In William Kent Krueger’s “finest work” (Michael Connelly), detective Cork O’Connor unravels a mystery for his old friend Henry Meloux, only to get caught in the blistering crossfire of jealousy and revenge.
The promise, as I remember it, happened this way.
Happy and content in his hometown of Aurora, Minnesota, Cork O’Connor has left his badge behind and is ready for a life of relative peace, setting up shop as a private investigator. But his newfound state of calm is soon interrupted when Henry Meloux, an Ojibwe medicine man and Cork’s spiritual adviser, makes a request: Will Cork find the son that Henry fathered long ago?
With little to go on, Cork uses his investigative skills to locate Henry Wellington, a wealthy and reclusive industrialist living in Thunder Bay, Ontario. When a murder attempt is made on old Meloux’s life, all clues point north across the border. But why would Wellington want his father dead? This question takes Cork on a journey through time as he unravels the story of Meloux’s 1920s adventure in the ore-rich wilderness of Canada, where his love for a beautiful woman, far outside his culture, led him into a trap of treachery, greed, and murder.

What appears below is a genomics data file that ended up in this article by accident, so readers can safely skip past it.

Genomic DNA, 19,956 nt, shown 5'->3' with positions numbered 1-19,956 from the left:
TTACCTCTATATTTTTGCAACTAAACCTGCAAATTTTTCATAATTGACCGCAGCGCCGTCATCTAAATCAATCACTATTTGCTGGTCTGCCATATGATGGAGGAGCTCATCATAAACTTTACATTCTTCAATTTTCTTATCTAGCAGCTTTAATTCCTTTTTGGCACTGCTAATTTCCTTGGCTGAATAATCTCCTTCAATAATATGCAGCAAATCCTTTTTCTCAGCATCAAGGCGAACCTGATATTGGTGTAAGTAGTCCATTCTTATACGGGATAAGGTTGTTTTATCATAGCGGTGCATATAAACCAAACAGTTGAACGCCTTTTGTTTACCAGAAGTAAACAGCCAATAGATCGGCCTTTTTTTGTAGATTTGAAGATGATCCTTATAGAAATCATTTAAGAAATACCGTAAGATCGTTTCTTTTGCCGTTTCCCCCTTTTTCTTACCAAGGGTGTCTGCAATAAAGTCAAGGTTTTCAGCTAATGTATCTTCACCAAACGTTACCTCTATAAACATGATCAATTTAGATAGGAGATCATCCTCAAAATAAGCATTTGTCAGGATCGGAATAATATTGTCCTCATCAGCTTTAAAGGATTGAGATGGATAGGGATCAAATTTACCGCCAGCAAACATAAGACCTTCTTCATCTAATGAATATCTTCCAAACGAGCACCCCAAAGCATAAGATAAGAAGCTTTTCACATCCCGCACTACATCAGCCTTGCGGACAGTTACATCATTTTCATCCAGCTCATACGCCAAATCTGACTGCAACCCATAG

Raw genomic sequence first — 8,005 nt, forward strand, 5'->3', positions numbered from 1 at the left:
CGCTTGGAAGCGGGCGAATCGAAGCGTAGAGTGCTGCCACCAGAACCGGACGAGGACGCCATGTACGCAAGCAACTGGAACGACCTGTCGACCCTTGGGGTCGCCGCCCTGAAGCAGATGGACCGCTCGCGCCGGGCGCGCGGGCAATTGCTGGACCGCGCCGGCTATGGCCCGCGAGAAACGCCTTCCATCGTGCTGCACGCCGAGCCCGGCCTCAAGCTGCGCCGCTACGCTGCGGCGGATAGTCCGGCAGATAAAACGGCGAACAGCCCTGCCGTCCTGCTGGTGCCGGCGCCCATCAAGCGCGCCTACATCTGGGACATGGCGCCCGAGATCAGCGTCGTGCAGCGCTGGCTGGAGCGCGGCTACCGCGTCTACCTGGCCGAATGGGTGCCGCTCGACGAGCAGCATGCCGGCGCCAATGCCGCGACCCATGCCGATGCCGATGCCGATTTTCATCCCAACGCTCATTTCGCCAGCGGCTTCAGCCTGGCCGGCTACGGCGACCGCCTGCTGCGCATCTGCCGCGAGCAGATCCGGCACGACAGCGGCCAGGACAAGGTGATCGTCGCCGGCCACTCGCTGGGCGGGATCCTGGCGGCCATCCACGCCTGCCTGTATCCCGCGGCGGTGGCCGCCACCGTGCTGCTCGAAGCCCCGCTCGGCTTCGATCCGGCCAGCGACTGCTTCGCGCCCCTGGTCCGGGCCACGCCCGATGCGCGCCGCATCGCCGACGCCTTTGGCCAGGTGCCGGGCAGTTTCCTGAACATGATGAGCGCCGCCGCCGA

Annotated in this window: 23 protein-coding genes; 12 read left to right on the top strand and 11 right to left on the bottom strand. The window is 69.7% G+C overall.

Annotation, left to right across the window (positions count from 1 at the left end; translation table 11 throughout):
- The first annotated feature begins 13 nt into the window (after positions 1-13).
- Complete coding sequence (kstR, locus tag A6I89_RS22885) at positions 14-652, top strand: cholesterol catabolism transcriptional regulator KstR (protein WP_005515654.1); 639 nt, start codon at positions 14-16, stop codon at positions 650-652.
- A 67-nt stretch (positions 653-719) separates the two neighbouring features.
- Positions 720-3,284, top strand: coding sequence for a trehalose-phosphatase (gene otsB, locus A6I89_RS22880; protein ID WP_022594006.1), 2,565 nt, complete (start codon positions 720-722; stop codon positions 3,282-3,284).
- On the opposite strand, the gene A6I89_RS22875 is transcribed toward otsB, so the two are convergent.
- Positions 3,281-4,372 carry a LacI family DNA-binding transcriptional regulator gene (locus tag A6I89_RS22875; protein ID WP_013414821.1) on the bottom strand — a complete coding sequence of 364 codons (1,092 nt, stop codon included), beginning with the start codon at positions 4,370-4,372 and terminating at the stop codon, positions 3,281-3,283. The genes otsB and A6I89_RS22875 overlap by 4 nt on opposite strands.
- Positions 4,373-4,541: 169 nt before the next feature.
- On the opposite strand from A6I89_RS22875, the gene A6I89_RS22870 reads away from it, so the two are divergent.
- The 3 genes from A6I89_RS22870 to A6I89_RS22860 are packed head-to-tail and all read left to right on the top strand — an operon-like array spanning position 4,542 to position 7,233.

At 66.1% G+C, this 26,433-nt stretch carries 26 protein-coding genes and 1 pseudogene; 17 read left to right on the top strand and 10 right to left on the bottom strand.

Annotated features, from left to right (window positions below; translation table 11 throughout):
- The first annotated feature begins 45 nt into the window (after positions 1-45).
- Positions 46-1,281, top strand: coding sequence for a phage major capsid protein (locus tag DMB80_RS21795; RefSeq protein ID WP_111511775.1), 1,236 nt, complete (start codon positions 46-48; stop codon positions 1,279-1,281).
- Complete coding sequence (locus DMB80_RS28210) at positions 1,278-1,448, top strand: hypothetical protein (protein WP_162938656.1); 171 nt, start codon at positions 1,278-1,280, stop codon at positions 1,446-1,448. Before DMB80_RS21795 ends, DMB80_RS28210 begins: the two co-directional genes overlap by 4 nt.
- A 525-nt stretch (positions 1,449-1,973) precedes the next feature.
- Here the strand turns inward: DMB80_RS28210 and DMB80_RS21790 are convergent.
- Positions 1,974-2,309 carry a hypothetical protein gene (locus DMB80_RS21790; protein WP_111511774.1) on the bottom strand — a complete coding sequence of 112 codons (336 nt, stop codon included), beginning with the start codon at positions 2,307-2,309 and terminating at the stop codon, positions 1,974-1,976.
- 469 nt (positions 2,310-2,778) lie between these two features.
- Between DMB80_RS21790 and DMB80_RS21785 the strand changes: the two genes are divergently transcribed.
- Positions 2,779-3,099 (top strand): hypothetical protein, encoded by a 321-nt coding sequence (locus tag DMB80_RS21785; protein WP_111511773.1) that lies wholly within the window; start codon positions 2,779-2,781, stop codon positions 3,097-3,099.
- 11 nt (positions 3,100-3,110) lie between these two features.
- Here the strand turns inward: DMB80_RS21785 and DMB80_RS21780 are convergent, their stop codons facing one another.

The past and present collide along the rocky shores of Thunder Bay, where a father’s unconditional love is tested by a son’s deeply felt resentment, and where jealousy and revenge remain the code among men. As Cork hastens to uncover the truth and save his friend, he soon discovers that his own life is in danger and is reminded that the promises we keep—even for the best of friends—can sometimes place us in the hands of our worst enemies.
Reading Group Guide
Get a FREE ebook by joining our mailing list today! Plus, receive recommendations for your next Book Club read.